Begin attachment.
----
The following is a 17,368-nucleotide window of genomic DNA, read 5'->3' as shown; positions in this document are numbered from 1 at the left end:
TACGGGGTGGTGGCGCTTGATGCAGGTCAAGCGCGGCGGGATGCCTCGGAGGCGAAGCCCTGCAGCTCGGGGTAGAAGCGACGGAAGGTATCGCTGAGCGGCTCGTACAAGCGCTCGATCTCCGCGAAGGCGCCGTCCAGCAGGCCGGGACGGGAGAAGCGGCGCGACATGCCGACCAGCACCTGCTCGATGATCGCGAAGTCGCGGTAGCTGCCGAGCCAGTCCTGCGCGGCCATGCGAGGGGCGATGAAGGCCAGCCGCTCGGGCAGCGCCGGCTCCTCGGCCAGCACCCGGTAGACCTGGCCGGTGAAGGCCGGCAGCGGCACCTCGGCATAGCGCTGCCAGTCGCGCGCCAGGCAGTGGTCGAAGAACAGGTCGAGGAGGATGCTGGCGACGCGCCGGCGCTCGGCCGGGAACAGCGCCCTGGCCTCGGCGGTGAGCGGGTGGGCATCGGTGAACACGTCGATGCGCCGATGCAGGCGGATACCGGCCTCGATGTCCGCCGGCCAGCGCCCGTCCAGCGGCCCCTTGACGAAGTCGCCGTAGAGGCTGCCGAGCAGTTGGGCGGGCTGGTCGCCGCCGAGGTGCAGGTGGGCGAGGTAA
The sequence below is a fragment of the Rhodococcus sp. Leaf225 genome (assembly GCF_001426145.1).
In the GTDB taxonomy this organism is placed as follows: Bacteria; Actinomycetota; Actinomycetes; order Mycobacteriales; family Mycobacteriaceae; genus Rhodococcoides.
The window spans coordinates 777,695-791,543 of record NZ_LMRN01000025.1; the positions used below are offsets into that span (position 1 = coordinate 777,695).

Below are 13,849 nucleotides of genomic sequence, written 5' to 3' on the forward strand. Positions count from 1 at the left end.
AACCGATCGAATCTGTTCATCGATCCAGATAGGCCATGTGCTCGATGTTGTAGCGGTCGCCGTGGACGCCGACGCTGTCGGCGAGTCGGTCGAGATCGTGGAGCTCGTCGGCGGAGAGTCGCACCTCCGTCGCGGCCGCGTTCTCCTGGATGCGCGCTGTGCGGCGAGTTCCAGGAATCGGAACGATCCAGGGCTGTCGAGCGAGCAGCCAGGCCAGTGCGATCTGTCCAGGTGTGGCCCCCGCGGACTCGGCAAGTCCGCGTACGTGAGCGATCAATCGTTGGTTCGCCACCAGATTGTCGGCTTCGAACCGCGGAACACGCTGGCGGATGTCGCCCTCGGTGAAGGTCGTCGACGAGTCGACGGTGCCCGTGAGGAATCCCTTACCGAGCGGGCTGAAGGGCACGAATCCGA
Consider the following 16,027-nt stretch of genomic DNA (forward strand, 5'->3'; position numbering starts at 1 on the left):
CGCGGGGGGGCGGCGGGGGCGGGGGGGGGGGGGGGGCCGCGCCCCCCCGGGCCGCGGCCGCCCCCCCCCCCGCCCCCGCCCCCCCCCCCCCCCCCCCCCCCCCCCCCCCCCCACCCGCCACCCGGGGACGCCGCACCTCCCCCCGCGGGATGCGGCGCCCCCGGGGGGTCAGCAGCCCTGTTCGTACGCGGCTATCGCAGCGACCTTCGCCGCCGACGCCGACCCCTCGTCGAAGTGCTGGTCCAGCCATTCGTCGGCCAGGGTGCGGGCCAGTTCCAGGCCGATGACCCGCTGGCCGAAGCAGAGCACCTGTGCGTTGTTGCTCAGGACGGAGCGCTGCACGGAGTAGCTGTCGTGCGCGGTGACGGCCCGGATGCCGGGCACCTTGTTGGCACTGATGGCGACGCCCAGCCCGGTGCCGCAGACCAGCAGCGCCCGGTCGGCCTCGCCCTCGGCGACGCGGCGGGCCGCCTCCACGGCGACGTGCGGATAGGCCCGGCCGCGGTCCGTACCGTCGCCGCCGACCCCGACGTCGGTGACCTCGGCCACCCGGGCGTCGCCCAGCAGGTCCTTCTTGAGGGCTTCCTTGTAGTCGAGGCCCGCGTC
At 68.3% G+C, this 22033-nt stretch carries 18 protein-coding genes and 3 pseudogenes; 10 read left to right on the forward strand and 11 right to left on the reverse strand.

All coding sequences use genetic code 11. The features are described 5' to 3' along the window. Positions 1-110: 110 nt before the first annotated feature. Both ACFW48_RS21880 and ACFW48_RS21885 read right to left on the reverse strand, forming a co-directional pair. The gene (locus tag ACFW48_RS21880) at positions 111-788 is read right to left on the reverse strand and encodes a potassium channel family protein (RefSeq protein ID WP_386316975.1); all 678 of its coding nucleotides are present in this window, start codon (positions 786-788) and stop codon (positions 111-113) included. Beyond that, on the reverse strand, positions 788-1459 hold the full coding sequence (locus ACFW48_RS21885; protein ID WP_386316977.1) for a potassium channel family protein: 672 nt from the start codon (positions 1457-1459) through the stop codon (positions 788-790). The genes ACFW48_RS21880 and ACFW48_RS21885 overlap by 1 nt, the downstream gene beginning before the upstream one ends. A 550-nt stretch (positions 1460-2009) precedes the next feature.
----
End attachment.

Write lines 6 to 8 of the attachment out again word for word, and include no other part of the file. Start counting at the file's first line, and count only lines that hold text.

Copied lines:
Below are 13,849 nucleotides of genomic sequence, written 5' to 3' on the forward strand. Positions count from 1 at the left end.
AACCGATCGAATCTGTTCATCGATCCAGATAGGCCATGTGCTCGATGTTGTAGCGGTCGCCGTGGACGCCGACGCTGTCGGCGAGTCGGTCGAGATCGTGGAGCTCGTCGGCGGAGAGTCGCACCTCCGTCGCGGCCGCGTTCTCCTGGATGCGCGCTGTGCGGCGAGTTCCAGGAATCGGAACGATCCAGGGCTGTCGAGCGAGCAGCCAGGCCAGTGCGATCTGTCCAGGTGTGGCCCCCGCGGACTCGGCAAGTCCGCGTACGTGAGCGATCAATCGTTGGTTCGCCACCAGATTGTCGGCTTCGAACCGCGGAACACGCTGGCGGATGTCGCCCTCGGTGAAGGTCGTCGACGAGTCGACGGTGCCCGTGAGGAATCCCTTACCGAGCGGGCTGAAGGGCACGAATCCGA
Consider the following 16,027-nt stretch of genomic DNA (forward strand, 5'->3'; position numbering starts at 1 on the left):